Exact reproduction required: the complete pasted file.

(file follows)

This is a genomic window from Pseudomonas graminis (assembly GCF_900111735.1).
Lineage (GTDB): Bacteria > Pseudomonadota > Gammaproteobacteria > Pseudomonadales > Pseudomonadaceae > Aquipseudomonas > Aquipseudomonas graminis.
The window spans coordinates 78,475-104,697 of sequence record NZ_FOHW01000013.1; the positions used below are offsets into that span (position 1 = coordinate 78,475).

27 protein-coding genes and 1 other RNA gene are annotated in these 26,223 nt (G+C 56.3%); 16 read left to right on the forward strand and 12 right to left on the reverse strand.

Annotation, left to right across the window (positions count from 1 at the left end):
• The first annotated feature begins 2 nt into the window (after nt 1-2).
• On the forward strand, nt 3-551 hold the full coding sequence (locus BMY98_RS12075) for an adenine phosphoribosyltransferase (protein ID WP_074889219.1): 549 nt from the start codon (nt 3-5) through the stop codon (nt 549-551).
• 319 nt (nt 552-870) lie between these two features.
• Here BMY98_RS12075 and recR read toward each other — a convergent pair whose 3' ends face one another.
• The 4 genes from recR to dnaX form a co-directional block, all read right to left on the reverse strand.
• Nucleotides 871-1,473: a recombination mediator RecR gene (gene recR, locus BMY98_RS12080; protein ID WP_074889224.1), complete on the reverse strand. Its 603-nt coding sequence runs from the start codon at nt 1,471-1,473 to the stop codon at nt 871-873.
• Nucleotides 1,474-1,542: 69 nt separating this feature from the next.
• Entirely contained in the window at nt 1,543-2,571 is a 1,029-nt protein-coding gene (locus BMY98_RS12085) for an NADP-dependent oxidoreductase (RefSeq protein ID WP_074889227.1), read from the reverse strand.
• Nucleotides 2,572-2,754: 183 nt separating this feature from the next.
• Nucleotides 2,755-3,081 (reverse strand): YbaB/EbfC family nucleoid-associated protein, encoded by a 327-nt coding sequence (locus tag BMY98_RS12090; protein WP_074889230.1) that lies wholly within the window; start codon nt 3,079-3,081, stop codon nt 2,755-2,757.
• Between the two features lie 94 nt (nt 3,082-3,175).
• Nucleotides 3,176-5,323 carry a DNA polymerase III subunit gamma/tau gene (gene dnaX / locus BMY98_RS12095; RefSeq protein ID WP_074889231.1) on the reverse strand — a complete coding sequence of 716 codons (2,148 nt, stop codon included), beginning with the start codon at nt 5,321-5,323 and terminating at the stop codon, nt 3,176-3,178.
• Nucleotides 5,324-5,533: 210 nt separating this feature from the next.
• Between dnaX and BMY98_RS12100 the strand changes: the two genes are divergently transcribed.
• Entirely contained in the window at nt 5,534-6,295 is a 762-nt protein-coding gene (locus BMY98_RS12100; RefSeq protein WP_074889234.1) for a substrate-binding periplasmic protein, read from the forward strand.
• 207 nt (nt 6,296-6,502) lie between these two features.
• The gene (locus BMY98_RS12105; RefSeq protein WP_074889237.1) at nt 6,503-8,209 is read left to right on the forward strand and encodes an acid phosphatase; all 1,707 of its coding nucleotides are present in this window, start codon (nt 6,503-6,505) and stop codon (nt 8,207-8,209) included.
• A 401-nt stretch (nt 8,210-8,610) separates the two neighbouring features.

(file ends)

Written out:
This is a genomic window from Pseudomonas graminis (assembly GCF_900111735.1).
Lineage (GTDB): Bacteria > Pseudomonadota > Gammaproteobacteria > Pseudomonadales > Pseudomonadaceae > Aquipseudomonas > Aquipseudomonas graminis.
The window spans coordinates 78,475-104,697 of sequence record NZ_FOHW01000013.1; the positions used below are offsets into that span (position 1 = coordinate 78,475).

27 protein-coding genes and 1 other RNA gene are annotated in these 26,223 nt (G+C 56.3%); 16 read left to right on the forward strand and 12 right to left on the reverse strand.

Annotation, left to right across the window (positions count from 1 at the left end):
• The first annotated feature begins 2 nt into the window (after nt 1-2).
• On the forward strand, nt 3-551 hold the full coding sequence (locus BMY98_RS12075) for an adenine phosphoribosyltransferase (protein ID WP_074889219.1): 549 nt from the start codon (nt 3-5) through the stop codon (nt 549-551).
• 319 nt (nt 552-870) lie between these two features.
• Here BMY98_RS12075 and recR read toward each other — a convergent pair whose 3' ends face one another.
• The 4 genes from recR to dnaX form a co-directional block, all read right to left on the reverse strand.
• Nucleotides 871-1,473: a recombination mediator RecR gene (gene recR, locus BMY98_RS12080; protein ID WP_074889224.1), complete on the reverse strand. Its 603-nt coding sequence runs from the start codon at nt 1,471-1,473 to the stop codon at nt 871-873.
• Nucleotides 1,474-1,542: 69 nt separating this feature from the next.
• Entirely contained in the window at nt 1,543-2,571 is a 1,029-nt protein-coding gene (locus BMY98_RS12085) for an NADP-dependent oxidoreductase (RefSeq protein ID WP_074889227.1), read from the reverse strand.
• Nucleotides 2,572-2,754: 183 nt separating this feature from the next.
• Nucleotides 2,755-3,081 (reverse strand): YbaB/EbfC family nucleoid-associated protein, encoded by a 327-nt coding sequence (locus tag BMY98_RS12090; protein WP_074889230.1) that lies wholly within the window; start codon nt 3,079-3,081, stop codon nt 2,755-2,757.
• Between the two features lie 94 nt (nt 3,082-3,175).
• Nucleotides 3,176-5,323 carry a DNA polymerase III subunit gamma/tau gene (gene dnaX / locus BMY98_RS12095; RefSeq protein ID WP_074889231.1) on the reverse strand — a complete coding sequence of 716 codons (2,148 nt, stop codon included), beginning with the start codon at nt 5,321-5,323 and terminating at the stop codon, nt 3,176-3,178.
• Nucleotides 5,324-5,533: 210 nt separating this feature from the next.
• Between dnaX and BMY98_RS12100 the strand changes: the two genes are divergently transcribed.
• Entirely contained in the window at nt 5,534-6,295 is a 762-nt protein-coding gene (locus BMY98_RS12100; RefSeq protein WP_074889234.1) for a substrate-binding periplasmic protein, read from the forward strand.
• 207 nt (nt 6,296-6,502) lie between these two features.
• The gene (locus BMY98_RS12105; RefSeq protein WP_074889237.1) at nt 6,503-8,209 is read left to right on the forward strand and encodes an acid phosphatase; all 1,707 of its coding nucleotides are present in this window, start codon (nt 6,503-6,505) and stop codon (nt 8,207-8,209) included.
• A 401-nt stretch (nt 8,210-8,610) separates the two neighbouring features.